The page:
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We removed the CNCs mechanically as described previously (Baker and Montgomery,1999; Fig. 3C). At 4 days after ablation, a spherical aggregate of cells appeared near the ablated site of the axonal fascicle (Fig. 3D, n = 9 of 12 samples). The cell aggregate resembled a proneuromast and expressed eya1 mRNA (Fig. 3E). Moreover, some of the cells in the aggregate were DiAsp-positive (Fig. 3F), confirming that the cell aggregate was a regenerated neuromast that contained differentiating hair cells. In some cases, a large neuromast was associated with a smaller neuromast carrying fewer hair cells, and eya1 mRNA was expressed in the area surrounding both neuromasts (Fig. 3G, n = 3 of 12 samples), suggesting that the smaller neuromast may be derived by budding of the founder neuromast. At 12 days after ablation, two to three small neuromasts emerged in close proximity to the presumptive founder neuromast, and these small neuromasts were innervated by collateral branches which bifurcated from the root of the axonal fascicle (Fig. 3H,H′, n = 8 of 8 samples). These results suggest that the CNC is composed of accessory neuromasts that originate from a single founder neuromast through a budding process. Further experiments are required to elucidate whether the same process underlies normal development of the CNC.
In adult medaka, 6–8 scales (7.43 ± 0.63 on average, n = 84) developed in the proximal region of the caudal fin (Fig. 3A) and the CNC was located close to the caudal margin of these scales (Fig. 3A′, see Fig. 3I for a schematic drawing).
Migration of the Terminal Neuromasts During Caudal Fin Formation in Zebrafish
In zebrafish, the terminal neuromasts migrate and repattern in the early stages of caudal fin formation (Ledent,2002). We performed a more detailed analysis of the final destinations of the terminal neuromasts, in experiments with embryos that had three terminal neuromasts on each side (designated T1–3, Fig. 1I), because this type was most frequently observed (Fig. 1H).
The earliest morphological sign of the caudal fin structure was the dispersal of melanocytes (Ledent,2002), which was followed by the formation of a ventral loop of the caudal vein at 9 dpf, similar to that in medaka at 4 dpf (Fig. 4A,A′, compare with Fig. 2F). The terminal neuromasts remained asymmetrically positioned between the left and right sides of the body at this stage (Fig. 4A). At a few weeks, when they reached approximately 4.4 mm in length, the hypural structures became visible as condensations of mesenchymal cells (Bird and Mabee,2003; Fig. 4B,B′). Intriguingly, the positions of the terminal neuromasts became more symmetrical as the caudal fin structures formed (Fig. 4C,D). Zebrafish develop five hypural bones (Bird and Mabee,2003; Fig. 4B′–D′); the anterior three (hy1–3) and the posterior two (hy4 and hy5) correspond to the H1 and H2 hypural plates in medaka, respectively (Ishikawa,1990). The ventral loop of the caudal vein was surrounded by hy3 and hy4, and this position coincided with the medial region of the adult caudal fin (Fig. 4E), as has been described in medaka (Fig. 2G–J; Ishikawa,1990). In approximately 5.0-mm fry, the middle of the three terminal neuromasts (T2) was located near the loop of the vein, at the prospective medial region of the caudal fin (Fig. 4E′). We quantified the position of the terminal neuromasts after caudal fin formation, and showed that T2 was located precisely in the medial region of the caudal fin (86%, n = 130), while the remaining two neuromasts (T1 and T3) were less precisely located in dorsal and ventral regions of the caudal fin (Fig. 4G,J). Thus, the positions of terminal neuromasts become determined during caudal fin formation at least partly by neuromast migration in zebrafish, in contrast to the displacement of the terminal neuromast in medaka (Fig. 2G–J).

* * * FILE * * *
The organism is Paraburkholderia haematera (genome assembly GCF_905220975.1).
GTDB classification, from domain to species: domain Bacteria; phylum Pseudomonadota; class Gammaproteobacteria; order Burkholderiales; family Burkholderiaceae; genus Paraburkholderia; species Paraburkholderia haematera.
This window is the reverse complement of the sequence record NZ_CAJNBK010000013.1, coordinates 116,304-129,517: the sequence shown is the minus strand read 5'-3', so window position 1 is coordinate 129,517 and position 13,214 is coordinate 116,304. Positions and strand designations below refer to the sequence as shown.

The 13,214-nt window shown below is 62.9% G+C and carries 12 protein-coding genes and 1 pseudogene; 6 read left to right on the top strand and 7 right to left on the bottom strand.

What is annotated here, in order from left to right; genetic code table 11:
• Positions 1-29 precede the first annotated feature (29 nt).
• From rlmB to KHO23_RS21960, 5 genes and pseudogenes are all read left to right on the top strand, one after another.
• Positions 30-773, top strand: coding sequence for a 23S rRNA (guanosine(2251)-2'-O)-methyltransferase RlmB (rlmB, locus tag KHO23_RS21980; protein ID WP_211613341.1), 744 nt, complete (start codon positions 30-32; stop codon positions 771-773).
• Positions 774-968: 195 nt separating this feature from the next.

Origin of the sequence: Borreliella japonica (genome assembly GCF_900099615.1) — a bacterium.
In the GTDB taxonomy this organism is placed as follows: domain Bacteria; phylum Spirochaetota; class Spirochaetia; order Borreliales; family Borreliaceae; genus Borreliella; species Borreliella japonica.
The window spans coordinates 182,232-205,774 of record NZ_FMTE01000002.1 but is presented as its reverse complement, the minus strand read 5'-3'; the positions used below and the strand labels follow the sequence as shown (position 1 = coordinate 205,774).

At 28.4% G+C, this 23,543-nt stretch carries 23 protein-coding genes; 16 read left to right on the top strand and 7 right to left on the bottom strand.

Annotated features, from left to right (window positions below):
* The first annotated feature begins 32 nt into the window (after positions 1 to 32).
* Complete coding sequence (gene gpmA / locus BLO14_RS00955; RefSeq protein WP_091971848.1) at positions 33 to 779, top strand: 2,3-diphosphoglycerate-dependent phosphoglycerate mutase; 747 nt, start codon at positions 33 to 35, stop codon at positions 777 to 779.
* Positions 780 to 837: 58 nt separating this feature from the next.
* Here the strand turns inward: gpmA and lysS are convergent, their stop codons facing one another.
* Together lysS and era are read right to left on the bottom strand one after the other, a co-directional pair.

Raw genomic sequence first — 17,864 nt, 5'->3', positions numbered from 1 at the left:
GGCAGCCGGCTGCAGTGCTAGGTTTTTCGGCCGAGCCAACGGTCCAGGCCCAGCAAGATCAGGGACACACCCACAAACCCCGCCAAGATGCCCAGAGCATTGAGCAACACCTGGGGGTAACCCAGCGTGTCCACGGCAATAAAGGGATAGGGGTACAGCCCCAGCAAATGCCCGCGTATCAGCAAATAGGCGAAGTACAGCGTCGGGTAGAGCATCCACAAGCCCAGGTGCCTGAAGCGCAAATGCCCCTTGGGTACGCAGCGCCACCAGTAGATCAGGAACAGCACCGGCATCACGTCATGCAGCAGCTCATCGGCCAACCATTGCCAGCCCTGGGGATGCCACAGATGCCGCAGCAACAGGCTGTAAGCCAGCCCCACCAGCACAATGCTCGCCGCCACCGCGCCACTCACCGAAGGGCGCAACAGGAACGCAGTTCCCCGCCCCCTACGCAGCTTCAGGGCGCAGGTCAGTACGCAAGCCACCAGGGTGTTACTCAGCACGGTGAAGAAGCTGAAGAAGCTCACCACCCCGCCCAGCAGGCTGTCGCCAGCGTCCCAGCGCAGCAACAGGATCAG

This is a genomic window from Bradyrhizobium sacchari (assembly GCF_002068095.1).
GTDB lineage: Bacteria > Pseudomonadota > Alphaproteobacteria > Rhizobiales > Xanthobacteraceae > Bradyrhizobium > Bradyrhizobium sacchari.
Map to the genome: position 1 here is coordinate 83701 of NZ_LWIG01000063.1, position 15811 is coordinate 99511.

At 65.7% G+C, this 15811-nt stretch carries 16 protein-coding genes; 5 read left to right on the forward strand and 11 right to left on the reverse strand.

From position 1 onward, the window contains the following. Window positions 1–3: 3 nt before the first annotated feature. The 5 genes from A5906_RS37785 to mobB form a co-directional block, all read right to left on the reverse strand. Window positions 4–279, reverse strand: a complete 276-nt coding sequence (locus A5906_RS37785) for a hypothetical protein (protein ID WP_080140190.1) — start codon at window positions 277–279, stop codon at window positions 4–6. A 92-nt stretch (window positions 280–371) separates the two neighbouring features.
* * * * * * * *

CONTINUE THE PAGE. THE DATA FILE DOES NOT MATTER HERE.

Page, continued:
Figure 4. Positioning of the terminal neuromasts in zebrafish. A–E: Repatterning of the terminal neuromasts during caudal fin formation. Stage or body length of the fry is indicated in each panel. Terminal neuromasts (T1-3) are identified by DiAsp staining and morphological structures (hy1-5 indicate hypural bones 1–5; A–D) visualized under differential interference contrast (DIC) optics (A′–E′,E). Position of the ventral loop of the caudal vein is indicated by the dotted line (A′) and arrows (B′–D′,E). Asterisks in E and E′ indicate positions of fin rays encompassing the middle neuromast T2. Inset in E′ indicates higher magnification of the boxed region. All panels are lateral views except for insets in B–D, which show ventral views. nc, notochord. F–J: Terminal neuromasts and the nerve innervations after the caudal fin formation. F: Confocal images of a neuromast in an Isl1-green fluorescent protein (GFP) transgenic fish stained with DiAsp. Isl1-GFP (green) is expressed in the cells surrounding the DiAsp-positive hair cells (red) and in the apical region of the neuromast. Lateral views; arrow indicates kinocilia; arrowheads indicate the presumptive support cells (see text for details). G: Confocal image of the caudal fin. Two images with different focal planes are shown. Position of the fin rays is indicated as d (dorsal) and v (ventral). H,I: Higher magnifications of the boxed regions in G for the terminal neuromast (H) and the caudal lateral line (CLL) neuromast (I). Isl1-GFP expressing axons bifurcate from the root of the lateral line nerve innervating T1 (H). Arrowheads and arrows indicate the collateral branches projecting to C1-1 and C2-1, respectively. J,K: Positions of the terminal neuromasts (J) and the CLL neuromasts (K) were quantified relative to the position of fin rays (ray position is described in G). Scale bars = 100 μm in A–E, 500 μm in G, 50 μm in F,H,I.